Home Up

On this page: Wapping - Rotherhithe - Barnes - Fleet River - Pimlico - Pepys - Holborn


horizontal rule




APRIL - There were glimpses of  old sea-going communities from stairs, wharves and waterfronts and stunning views of the more recent developments of Canary Wharf and on the south bank of the Thames.


horizontal rule




MAY - Exploration of Rotherhithe and its links with Brunel, the fighting Temeraire and the Mayflower, among other things.


horizontal rule



JUNE - A continuance of the "Villages of London" walks.


horizontal rule



JULY - The walk followed the valley of the underground River Fleet from Kings Cross, through Clerken-well, to its outfall at Blackfriars.


horizontal rule



AUGUST- Although the film "Passport to Pimlico" was not filmed there the group enjoyed a walk around this interesting part of London. 


horizontal rule



SEPTEMBER- We were following some of the doings of Samuel Pepys. We started our walk in Salisbury Court, off Fleet Street, where he was born. We then moved on to St Brides Church where we were met by a colleague of Anita Butts who knew all there was to know and more besides bout the beautiful St Brides. He acquainted us of much and we spent some time looking around. He told us that although it was generally known as the press church it is more accurately the printers' church and this connection dates back to Caxton. An interesting fact he told us was that Wren's famous "Wedding Cake" tower was in fact the precursor of the cake and not the other way round. Apparently a nearby baker needed to produce a special cake for a wedding and inspired by the tower decided to create a tiered one.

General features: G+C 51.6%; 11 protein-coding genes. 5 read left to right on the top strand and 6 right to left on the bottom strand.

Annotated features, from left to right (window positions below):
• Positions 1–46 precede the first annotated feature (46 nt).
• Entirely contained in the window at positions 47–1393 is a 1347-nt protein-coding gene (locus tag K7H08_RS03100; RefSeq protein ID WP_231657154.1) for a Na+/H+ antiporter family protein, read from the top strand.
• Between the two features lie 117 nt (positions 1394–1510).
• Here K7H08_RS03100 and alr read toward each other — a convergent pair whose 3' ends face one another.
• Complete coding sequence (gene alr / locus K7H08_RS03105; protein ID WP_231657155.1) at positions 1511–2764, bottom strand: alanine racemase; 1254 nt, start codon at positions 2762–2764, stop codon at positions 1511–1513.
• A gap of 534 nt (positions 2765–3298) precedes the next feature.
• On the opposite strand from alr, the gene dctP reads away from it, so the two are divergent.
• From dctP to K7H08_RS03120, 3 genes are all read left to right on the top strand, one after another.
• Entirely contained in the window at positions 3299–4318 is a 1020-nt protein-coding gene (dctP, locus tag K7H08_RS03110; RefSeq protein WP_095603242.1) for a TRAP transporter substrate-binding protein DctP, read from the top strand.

It was lunch time when we passed by the very dilapidated St Dunstan in the East which now appears to be a convenient oasis for office workers to take a pleasant break. We popped into St Stephen's Walbrook, another great Wren church and admired the wonderful Henry Moore circular altar. After lunch we visited the church of St Olave's in Hart Street. This church yard is the site of the burial of over three hundred plague victims but was also the parish church for Samuel and his wife Elizabeth. The church was damaged extensively in WW2 but is beautifully restored and contains some attractive monuments including one put up by Pepys in memory of Elizabeth. Nearby in gardens in Hart Street is a 20th Century monument to Samuel himself.

The walk finished at the memorable All Hallows by the Tower church which claims to be the oldest in the city of London. Pepys climbed to the top of the tower here to watch the progress of the Fire of London in 1666. This church has Roman relics and paving in the crypt and has a most magnificent Grinling Gibbons carved font cover. (Report and pictures by Rosemary Morris)


Above, left: Dunstan's in the East

Above, centre: Elizabeth Pepy's memorial


Above right: Walk organiser Anita Butt provides some information en route


Below, left: A sword stand in St Olave's

Below, right: Pepys' monument in Hart Street



horizontal rule



 NOVEMBER - This walk was cancelled from October due to bad weather. The starting point was Ye Old White House in Lincoln's Inn to the station of the Cross, via Georgian terraces and Coram's Fields.


horizontal rule

Back | Home | Next

Send details (and photos), of your activities or outings to


Brentwood U3A web site was created and is managed by Brian Leith

This page was last updated

Sunday, 11 February 2018